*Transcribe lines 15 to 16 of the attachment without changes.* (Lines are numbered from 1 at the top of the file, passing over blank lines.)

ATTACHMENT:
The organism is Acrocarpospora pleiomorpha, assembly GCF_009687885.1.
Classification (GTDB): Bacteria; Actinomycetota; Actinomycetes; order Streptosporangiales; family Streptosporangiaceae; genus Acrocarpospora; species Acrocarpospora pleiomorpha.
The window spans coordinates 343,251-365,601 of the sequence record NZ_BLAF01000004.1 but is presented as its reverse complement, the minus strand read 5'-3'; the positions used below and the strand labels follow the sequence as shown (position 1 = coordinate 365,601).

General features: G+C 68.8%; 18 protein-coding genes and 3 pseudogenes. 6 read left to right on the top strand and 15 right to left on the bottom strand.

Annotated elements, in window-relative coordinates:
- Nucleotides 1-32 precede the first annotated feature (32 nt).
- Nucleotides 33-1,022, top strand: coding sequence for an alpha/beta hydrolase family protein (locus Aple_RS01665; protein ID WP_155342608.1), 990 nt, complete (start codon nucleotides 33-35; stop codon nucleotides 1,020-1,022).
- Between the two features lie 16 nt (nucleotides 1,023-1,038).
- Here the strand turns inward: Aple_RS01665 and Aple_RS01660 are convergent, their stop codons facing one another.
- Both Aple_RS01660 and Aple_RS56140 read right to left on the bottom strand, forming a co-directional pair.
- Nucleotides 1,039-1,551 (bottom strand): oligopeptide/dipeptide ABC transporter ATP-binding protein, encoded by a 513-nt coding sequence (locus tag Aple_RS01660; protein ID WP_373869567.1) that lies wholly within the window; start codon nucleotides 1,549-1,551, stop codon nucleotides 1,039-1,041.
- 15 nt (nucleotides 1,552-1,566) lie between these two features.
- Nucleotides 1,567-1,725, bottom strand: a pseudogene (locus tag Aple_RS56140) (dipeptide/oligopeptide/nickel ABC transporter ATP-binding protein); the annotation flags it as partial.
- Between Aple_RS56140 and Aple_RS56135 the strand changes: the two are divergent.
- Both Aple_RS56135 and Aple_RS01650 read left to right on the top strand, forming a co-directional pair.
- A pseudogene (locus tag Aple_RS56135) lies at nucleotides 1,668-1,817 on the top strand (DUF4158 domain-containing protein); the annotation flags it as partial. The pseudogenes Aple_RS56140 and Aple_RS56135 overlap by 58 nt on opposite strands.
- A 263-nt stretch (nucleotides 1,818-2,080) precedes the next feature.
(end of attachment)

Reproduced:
- Both Aple_RS56135 and Aple_RS01650 read left to right on the top strand, forming a co-directional pair.
- A pseudogene (locus tag Aple_RS56135) lies at nucleotides 1,668-1,817 on the top strand (DUF4158 domain-containing protein); the annotation flags it as partial. The pseudogenes Aple_RS56140 and Aple_RS56135 overlap by 58 nt on opposite strands.